Until recently, financing a business, project or venture involved asking a few people for large sums of money. Crowdfunding switches this idea around, using the internet to talk to thousands – if not millions – of potential funders. Typically, those seeking funds will set up a profile of their project on a website such as those run by our members. They can then use social media, alongside traditional networks of friends, family and work aquaintances, to raise money. There are three different types of crowdfunding: donation, debt and equity.
The crowdfunding industry is hitting its stride. Kickstarter announced recently it has topped $1 billion in pledges for its rewards-based opportunities, and peer-to-peer lending leader Lending Club is preparing for its IPO.
The potential impacts of crowdfunding on the economy and entrepreneurship are staggering. But while rewards-based crowdfunding provides the lowest cost capital a company can raise, not everyone is a winner in this finance model. As Korstiaan Zandvliet, founder of Dutch crowdfunding platform, Symbid said: ”Isn’t it a shame that some of the companies funded through [rewards-based] forms of crowdfunding will go on to make large profits, and all you ever got was a t-shirt?”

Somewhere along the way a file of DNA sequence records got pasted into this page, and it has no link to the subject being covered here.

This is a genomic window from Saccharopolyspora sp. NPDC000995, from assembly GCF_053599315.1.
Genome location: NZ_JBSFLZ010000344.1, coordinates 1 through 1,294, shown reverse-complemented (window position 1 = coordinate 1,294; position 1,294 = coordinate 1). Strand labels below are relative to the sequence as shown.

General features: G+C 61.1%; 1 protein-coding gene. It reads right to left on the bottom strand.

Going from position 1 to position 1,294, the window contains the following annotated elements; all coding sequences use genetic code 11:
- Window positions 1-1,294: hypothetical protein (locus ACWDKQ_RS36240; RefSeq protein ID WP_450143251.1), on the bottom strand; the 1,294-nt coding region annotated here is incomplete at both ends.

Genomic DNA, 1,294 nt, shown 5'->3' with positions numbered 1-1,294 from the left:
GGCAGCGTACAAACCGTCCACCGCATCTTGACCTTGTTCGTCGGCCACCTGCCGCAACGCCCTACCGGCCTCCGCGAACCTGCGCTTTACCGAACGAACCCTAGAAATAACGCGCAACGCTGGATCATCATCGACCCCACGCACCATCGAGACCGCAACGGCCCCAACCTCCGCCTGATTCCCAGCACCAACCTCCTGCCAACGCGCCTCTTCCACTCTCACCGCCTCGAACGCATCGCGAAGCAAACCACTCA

Darren Westlake of Crowdcube knows what it is like to start a business. It was the very same process now faced by many of his customers that was to be the genesis of Crowdcube. After experiencing the difficulties of obtaining financing first hand as an entrepreneur, Darren noticed that the financial sector had not adopted technology, which could lead to greater efficiency and access to capital for small businesses. Enter Crowdcube.
iChuangye, a Kickstarter-like crowdfunding service in China previously known as 5ichuang, today held its first-ever demo day to debut projects that are raising funds on the platform.
CEO Gu Bing, who preferred to name himself as chief service officer of the site, since he consider his works as offering services to entrepreneurs and venture capitalist in an effort to bridge their demands.